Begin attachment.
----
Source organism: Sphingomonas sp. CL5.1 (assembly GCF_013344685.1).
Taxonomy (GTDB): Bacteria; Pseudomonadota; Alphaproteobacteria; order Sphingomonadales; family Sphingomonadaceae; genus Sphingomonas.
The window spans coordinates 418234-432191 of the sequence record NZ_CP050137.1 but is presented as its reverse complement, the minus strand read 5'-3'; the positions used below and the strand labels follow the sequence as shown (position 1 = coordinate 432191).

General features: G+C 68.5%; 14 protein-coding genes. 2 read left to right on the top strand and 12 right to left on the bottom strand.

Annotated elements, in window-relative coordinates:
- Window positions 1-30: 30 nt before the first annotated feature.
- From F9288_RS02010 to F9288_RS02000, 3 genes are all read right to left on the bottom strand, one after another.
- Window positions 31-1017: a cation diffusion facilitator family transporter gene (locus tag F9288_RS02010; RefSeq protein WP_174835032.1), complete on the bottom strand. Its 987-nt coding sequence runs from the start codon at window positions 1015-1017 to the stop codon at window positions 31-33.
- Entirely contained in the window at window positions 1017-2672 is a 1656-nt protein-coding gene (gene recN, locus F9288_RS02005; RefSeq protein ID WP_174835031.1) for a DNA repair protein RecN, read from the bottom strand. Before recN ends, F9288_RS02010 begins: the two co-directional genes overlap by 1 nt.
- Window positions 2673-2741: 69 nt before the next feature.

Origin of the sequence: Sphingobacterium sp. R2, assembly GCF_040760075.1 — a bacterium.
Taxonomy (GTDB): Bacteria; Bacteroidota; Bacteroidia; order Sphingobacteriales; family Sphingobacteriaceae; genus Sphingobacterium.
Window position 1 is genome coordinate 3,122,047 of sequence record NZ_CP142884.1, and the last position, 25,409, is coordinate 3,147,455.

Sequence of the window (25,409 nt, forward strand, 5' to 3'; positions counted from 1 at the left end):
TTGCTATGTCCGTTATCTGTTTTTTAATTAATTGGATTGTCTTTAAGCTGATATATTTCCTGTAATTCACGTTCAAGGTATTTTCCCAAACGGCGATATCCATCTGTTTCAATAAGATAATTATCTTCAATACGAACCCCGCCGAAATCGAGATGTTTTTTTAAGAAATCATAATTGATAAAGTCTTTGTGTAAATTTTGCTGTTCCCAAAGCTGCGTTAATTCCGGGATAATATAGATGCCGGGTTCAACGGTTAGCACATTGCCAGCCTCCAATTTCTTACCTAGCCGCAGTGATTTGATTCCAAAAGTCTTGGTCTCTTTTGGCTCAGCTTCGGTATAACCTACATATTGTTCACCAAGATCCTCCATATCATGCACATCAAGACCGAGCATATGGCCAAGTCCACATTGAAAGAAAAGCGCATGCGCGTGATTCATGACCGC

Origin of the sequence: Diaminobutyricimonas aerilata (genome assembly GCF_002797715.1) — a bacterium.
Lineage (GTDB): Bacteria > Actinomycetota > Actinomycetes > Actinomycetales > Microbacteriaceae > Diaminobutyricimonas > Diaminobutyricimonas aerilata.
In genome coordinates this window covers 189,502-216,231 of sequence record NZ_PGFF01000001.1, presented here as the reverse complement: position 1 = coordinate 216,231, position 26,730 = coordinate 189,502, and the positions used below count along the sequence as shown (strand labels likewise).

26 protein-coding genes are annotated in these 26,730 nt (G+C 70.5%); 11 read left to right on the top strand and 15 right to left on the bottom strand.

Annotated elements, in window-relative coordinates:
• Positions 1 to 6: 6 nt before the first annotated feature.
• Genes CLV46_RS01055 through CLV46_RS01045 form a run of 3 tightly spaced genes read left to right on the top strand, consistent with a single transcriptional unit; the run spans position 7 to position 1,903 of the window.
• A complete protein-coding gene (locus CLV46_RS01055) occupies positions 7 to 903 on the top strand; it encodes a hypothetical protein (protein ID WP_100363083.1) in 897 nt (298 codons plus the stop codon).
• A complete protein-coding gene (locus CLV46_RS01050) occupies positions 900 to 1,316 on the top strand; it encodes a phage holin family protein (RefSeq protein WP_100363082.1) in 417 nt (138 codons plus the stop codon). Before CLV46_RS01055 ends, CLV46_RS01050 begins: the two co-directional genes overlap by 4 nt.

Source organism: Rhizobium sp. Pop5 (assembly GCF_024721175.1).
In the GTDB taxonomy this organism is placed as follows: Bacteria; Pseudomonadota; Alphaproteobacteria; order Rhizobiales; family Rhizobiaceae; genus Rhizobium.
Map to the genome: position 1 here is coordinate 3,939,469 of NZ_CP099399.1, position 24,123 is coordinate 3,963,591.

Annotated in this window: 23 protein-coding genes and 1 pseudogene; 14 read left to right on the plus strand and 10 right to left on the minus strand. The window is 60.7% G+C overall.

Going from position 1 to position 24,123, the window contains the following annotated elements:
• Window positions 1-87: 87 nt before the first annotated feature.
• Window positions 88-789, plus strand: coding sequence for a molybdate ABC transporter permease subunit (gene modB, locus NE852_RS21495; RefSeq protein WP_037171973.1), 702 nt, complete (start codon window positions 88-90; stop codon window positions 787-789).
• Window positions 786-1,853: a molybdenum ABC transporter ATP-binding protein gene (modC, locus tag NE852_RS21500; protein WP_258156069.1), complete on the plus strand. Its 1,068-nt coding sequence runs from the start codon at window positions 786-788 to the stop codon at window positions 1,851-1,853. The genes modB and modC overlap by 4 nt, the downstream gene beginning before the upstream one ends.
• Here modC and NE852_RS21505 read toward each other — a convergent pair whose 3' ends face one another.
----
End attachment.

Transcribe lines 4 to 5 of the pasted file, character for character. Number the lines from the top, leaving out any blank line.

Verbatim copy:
General features: G+C 68.5%; 14 protein-coding genes. 2 read left to right on the top strand and 12 right to left on the bottom strand.

Annotated elements, in window-relative coordinates: